As Brooklyn Simmers Following 'Riot,' NYPD Needs To Listen To Protesters

  • Brooklyn Protest Turns Into 'Riot'
    NYPD police officers walk past debris left behind after a "riot" in Brooklyn's East Flatbush neighborhood following a peaceful vigil for 16-year-old Kimani Gray. International Business Times / Cameron Barnes
  • Brooklyn Protest Turns Into 'Riot'
    An NYPD police officer surveys the damage in an area store after a "riot" in Brooklyn's East Flatbush neighborhood following a peaceful vigil for 16-year-old Kimani Gray. International Business Times / Cameron Barnes
  • Brooklyn Protest Turns Into 'Riot'
    NYPD Police Commissioner makes an appearance at the scene of a protest in Brooklyn's East Flatbush neighborhood following a peaceful vigil for 16-year-old Kimani Gray. International Business Times / Connor Adams Sheets
  • Brooklyn Protest Turns Into 'Riot'
    An NYPD police officer stands outside a fruit stand that was vandalized during a "riot" in Brooklyn's East Flatbush neighborhood following a peaceful vigil for 16-year-old Kimani Gray. International Business Times / Cameron Barnes
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More than 100 people gathered on the streets of Brooklyn's East Flatbush neighborhood Monday evening to protest the NYPD over the death of yet another black teen at the trigger-happy hands of the department's officers.

The protest turned into a minor riot at one point, as a group about two dozen teens broke away from the peaceful demonstration and destroyed fruit and merchandise at a number of businesses near the street where 16-year-old Kimani "Kiki" Gray was killed by two undercover police officers, according to police.

At least one customer was injured, and some of the youths took to throwing bottles and stones at the NYPD's 67th Precinct, police said Monday night at the scene of the protest.

The violence and unruliness garnered the most attention and headlines on Tuesday, but the NYPD needs to read between the lines. Commissioner Ray Kelly -- who made an appearance at the scene of the protest a couple of hours after it ended -- needs to understand that delicacy and a human response are what are needed today, not a reactive law enforcement crackdown.

But while community organizers and politicians were putting together plans for a series of nighty peaceful vigils -- later postponed at the request of Kiki's family -- a police source said early Tuesday morning that police were planning to make a stand of sorts, coming out in full "hats and bats" riot gear, lining surrounding streets and creating a wide perimeter, in a mirror of the tactics employed Monday evening.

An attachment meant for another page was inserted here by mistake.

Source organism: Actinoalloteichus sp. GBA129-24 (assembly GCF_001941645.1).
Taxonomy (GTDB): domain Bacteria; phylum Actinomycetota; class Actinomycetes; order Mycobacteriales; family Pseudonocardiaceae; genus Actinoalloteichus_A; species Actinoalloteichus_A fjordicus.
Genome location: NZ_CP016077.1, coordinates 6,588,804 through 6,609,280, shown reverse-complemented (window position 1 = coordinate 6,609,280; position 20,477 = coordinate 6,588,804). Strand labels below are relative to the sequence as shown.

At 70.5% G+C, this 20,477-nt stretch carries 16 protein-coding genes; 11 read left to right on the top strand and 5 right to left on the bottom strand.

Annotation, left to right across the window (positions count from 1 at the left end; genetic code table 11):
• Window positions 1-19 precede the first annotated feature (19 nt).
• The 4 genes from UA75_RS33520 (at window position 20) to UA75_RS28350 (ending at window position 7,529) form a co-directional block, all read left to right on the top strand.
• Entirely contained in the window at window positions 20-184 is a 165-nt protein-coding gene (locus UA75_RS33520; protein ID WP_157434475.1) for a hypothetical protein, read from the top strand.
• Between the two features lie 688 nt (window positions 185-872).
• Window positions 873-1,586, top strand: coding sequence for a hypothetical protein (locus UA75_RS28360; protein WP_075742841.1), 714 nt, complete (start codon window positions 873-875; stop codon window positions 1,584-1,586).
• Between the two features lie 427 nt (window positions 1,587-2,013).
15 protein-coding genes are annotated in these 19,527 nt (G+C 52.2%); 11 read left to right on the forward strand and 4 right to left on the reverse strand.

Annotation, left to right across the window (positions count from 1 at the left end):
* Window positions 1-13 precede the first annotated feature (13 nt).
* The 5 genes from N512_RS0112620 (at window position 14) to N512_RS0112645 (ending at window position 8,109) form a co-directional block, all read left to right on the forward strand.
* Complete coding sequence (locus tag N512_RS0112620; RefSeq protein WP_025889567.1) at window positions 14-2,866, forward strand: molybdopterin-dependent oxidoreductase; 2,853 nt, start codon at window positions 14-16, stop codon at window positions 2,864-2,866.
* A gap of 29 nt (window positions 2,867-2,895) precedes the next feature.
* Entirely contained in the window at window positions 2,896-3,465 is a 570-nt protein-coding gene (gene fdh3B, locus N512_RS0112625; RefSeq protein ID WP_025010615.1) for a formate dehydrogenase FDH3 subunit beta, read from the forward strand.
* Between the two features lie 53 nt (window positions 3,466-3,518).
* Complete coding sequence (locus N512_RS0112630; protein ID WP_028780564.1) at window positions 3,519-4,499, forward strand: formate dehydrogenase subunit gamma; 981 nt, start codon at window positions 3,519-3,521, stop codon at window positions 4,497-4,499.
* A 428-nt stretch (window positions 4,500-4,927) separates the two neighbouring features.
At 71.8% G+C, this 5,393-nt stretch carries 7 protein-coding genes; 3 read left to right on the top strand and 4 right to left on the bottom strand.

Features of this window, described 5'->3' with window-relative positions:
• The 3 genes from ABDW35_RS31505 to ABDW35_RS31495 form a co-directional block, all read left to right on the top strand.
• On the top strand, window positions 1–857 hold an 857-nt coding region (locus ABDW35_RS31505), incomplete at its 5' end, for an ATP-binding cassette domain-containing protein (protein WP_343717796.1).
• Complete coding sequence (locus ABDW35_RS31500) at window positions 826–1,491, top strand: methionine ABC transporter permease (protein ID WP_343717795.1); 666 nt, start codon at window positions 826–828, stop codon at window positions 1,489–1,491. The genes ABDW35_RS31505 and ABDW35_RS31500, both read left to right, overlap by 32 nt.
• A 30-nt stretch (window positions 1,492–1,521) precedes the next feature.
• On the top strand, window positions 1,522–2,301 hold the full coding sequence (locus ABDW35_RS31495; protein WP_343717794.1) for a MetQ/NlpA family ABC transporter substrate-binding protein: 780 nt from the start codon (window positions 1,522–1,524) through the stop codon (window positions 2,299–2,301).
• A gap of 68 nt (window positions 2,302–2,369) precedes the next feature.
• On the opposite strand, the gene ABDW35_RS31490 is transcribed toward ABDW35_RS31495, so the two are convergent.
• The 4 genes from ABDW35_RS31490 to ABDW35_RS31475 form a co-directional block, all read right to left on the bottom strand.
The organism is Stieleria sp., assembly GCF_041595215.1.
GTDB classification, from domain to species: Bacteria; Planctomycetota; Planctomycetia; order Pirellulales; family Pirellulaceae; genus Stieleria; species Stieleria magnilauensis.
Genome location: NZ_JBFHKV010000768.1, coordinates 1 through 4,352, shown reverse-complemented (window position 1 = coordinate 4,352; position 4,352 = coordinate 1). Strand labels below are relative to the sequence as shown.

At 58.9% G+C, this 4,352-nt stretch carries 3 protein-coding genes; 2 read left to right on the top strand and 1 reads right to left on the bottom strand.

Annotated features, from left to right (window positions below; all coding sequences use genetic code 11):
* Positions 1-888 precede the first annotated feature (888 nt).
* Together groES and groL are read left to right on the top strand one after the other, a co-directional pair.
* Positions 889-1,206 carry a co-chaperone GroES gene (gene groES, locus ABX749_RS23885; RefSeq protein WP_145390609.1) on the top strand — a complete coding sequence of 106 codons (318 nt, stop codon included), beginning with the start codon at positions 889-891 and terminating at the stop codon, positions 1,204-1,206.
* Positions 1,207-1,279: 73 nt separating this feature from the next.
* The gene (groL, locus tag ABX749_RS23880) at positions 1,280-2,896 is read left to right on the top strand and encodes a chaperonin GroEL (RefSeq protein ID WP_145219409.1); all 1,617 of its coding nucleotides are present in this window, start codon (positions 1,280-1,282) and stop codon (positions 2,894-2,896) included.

This is foolhardy, a waste of resources, and a sure way to exacerbate a situation that requires understanding and coming together, not brute force; two wrongs don't make a right. Kiki, who had a number of charges on his record, had actually once been charged with inciting a riot himself, long before he was shot 11 times by two undercover officers who say Gray pointed a revolver at them at about 11:30 p.m. Saturday.

But it is the NYPD which now must face the fact that the ongoing militarization of its force, combined with its criminalization of much of the populace, plays a major role as well. People in some heavily policed areas are frustrated and weary, and they just want a police force that treats them as more than just potential gun-holders or drug-dealers, people to stop and frisks and opportunities to get a collar.

"Why aren't we allowed to hang out and have fun anymore?" East Flatbush resident Kimberly Gordon asked Monday night at the scene of the protest, where she explained that she feels that police have become more antagonistic and violent over recent years. "It was a beautiful Saturday night, we were out, the weather was good. Why did they have to drive around looking for a kid to kill? Is this the way you should treat us?"

But the NYPD doesn't shoulder all the blame on some of the roughest streets in hotbeds from South Jamaica to East Flatbush, many of which are flooded with guns and run by violent gangs. As one protester noted early Tuesday, the police seemed scared during the protest and ensuing riot, unnerved by the spontaneous show of resistance, and fully aware that things could escalate quickly once the spark was lit and the first bottle was thrown.

Still, many residents feel that they have no other recourse than to take to the streets.

"We're frustrated; we can't take it anymore," an East Flatbush woman from Tobago with two teenage boys of her own said late Monday after the protest had wound down. "Every time I turn the TV on someone has died."

The tension and emotion will remain raw and visceral in East Flatbush for some time, as they did in Jamaica, Queens, after Sean Bell was gunned down by the NYPD; and in Soundview, the Bronx, when Amadou Diallo was shot 19 times by plainclothes police officers; and in numerous other instances of officers slaying civilians.

The NYPD has achieved its goal of getting violent crime way down, and now it's high time that the NYPD realize that it is often going too far. It's high time the NYPD realizes that this is an issue that requires dialogue and reform, not more arrests and batteries of cops in helmets and armor.

City Councilman Jumaane Williams, who represents East Flatbush and is a co-chair of the council's Gun Violence Task Force, said at the scene of the protest Monday night that the voices of the people who feel so frustrated with the police need to be heard.

"Dr. Martin Luther King said riots are the language of the unheard, and these people have been feeling unheard for a long time," he said. "I hope a lot of people are listening."

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